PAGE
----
Thursday, 7 May 2009

A Short Story About Free Will VI - Remember that you're bionic

"Bionic Woman" is the kind of show that had extreme potential for about four episodes, than lost all its appeal when it turned from telling the great mythological arc to the monster of the week, possibly to get a wider audience. Then it got cancelled after only eight episodes, leaving behind a fragment of a story and a couple of great moments.
The interesting thing about "Bionic Woman": It pays off to have seen "Dollhouse" before. There are some similarities in the premise. In "Bionic Woman", a private corporation is developing the technology to "build" bionic people, technically advanced human beings to be used as soldiers. The main character is Jaime Sommers (Michelle Ryan), a 24 year old San Francisco native who raises her teenage sister (Lucy Hale) by working in a bar and, at the beginning of the story, is dating a genius doctor. After a horrible car accident that leaves her wounded, her boyfriend uses the technology he developed to save her life, and turns her into the "Bionic Woman", including advanced seeing and hearing abilities, two very fast legs and one super-strong arm. One of the unifnished narratives of the show is the question of whether she was picked to become the Bionic Woman, whether there is a greater conspiracy surrounding the Berkut group.
The first arc told in the season evolves around the character of Sarah Corvus (played incredibly well by Battlestar alumni Katee Sackhoff). Sarah is the first Bionic Woman, but the technology used on her is less advanced and puts her in a situation reminiscent of Blade Runner - she is slowly self-destructing, and switches between being aggressive and brutal, emotionless, and extremely vulnerable and just trying to save herself. The conflict between these two characters is well-developed and acted, playing on the good side / bad side cliché story devise so common in Sci-Fi (Buffy-Faith, anyone?).
The moral repercussions of creating a tool from a human being are never really discussed further. There is an eerie sense of violation whenever Jaime's "technician" (not unlike Topher) talks about her body as if it was the property of Berkut - like "what have you done to MY ear" - after all, they invested all that money. But in a way, the fact that Jaime has a will of her own, that she isn't an Active that gets wiped after every engagement, also makes Berkut seem less morally reprehensive, although their actions are not so far from those of the Dollhouse. "Dollhouse" is much more advanced in that respect, leaving not a single character for the viewer to identify with and unable to chose a side to root for. To a certain extent, the "good people" are still easily to pick out in "Bionic Woman", and the potential of the premise is wasted when Sarah Corvus disappears and Jaime stops to care what kind of corporation she is working for, or, as the show attempts to become more appealing and, while doing that, loses the ability to ask bigger questions. The pilot episode of the show was amazing, but by the sixth episode, any momentum gained was spent and wasted (while "Dollhouse" started slow and picked up speed).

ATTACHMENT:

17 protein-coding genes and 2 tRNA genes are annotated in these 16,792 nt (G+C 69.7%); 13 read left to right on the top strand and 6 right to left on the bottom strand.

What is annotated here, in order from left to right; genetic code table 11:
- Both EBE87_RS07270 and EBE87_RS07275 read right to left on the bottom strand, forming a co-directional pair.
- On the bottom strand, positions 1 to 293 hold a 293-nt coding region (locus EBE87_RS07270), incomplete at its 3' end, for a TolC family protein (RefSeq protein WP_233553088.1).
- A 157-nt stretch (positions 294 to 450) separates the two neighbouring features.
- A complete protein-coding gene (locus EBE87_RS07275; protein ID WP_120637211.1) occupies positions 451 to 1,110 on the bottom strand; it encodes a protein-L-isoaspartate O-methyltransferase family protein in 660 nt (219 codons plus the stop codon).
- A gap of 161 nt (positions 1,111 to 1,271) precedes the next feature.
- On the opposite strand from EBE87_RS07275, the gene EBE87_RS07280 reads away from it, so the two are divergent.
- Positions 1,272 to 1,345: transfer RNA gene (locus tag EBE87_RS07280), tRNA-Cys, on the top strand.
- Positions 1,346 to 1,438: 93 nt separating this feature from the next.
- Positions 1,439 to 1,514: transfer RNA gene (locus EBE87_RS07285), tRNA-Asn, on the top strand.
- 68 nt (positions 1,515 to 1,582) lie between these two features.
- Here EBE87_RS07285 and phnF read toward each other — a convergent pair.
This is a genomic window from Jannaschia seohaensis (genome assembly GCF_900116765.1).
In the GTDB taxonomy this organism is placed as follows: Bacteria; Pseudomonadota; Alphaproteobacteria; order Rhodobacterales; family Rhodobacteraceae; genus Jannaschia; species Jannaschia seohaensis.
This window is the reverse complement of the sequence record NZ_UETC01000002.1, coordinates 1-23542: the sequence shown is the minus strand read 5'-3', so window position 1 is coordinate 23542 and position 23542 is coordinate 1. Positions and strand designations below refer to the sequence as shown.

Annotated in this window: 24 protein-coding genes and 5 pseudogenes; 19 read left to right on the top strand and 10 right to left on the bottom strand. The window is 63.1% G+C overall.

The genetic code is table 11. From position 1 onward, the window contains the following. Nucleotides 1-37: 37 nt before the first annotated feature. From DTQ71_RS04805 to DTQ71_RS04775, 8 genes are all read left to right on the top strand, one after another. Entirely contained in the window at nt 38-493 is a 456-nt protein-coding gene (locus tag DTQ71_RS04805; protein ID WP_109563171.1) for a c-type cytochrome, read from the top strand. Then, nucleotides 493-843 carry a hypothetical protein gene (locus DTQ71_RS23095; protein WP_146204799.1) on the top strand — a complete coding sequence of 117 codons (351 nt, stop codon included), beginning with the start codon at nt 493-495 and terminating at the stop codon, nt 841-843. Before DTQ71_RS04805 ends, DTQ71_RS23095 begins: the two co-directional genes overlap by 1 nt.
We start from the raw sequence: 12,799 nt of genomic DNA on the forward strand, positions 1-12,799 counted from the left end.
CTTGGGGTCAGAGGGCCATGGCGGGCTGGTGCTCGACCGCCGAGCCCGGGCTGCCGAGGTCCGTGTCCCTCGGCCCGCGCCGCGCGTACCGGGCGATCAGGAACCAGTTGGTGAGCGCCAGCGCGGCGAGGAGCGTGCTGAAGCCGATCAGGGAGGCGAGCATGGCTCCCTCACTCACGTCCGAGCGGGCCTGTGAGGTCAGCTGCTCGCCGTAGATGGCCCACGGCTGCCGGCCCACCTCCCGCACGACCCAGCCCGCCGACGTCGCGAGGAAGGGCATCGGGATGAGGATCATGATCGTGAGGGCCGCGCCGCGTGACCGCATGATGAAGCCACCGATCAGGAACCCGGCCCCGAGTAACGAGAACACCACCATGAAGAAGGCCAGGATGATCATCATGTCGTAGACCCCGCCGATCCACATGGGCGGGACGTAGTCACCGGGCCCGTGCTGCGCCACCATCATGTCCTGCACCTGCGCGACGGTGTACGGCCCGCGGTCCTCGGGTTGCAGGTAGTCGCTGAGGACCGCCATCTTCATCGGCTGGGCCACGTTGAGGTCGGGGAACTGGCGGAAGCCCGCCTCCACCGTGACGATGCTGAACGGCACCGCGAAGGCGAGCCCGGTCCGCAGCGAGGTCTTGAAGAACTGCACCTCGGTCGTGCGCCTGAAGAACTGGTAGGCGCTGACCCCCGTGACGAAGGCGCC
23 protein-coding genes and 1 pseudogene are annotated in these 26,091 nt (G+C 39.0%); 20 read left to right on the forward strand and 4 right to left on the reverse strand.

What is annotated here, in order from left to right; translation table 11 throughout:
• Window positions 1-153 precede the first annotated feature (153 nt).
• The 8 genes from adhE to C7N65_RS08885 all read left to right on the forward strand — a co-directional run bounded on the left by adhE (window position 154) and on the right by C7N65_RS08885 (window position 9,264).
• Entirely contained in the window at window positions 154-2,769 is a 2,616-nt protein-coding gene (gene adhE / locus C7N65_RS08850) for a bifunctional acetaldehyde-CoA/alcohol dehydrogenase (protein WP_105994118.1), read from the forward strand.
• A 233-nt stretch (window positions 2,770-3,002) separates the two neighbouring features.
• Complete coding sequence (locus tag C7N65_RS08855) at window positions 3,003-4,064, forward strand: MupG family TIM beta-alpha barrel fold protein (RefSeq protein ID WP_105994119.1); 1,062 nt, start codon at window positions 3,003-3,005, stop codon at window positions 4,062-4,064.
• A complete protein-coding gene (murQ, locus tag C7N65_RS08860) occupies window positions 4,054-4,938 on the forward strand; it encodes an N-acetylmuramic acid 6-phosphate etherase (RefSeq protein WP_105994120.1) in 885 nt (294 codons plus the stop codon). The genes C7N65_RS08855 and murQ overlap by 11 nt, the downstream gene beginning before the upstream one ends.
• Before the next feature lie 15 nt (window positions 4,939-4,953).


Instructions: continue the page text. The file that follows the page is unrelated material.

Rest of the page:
In retrospect, the story of "Bionic Woman" is set somewhere between the cold atmosphere of "La Femme Nikita" and the much more complicated and demanding "Dollhouse". It raises the question how tv shows should be made, nowadays - on the one hand, a show with an interesting premise should be able to follow an arc that demands continued attention from the viewer, on the other hand, with the constant threat of being cancelled when the ratings drop, it seems almost impossible to be consequential about this. And sometimes, in the midst of this conflict, great stories can't be told to the end.

"Bionic Woman", 2007, created by David Eick, starring Michelle Ryan, Lucy Hale, Miguel Ferrer, Molly Price, Kevin Rankin, Will Yun Lee, Isaiah Washington, Katee Sackhoff, Jordan Bridges.

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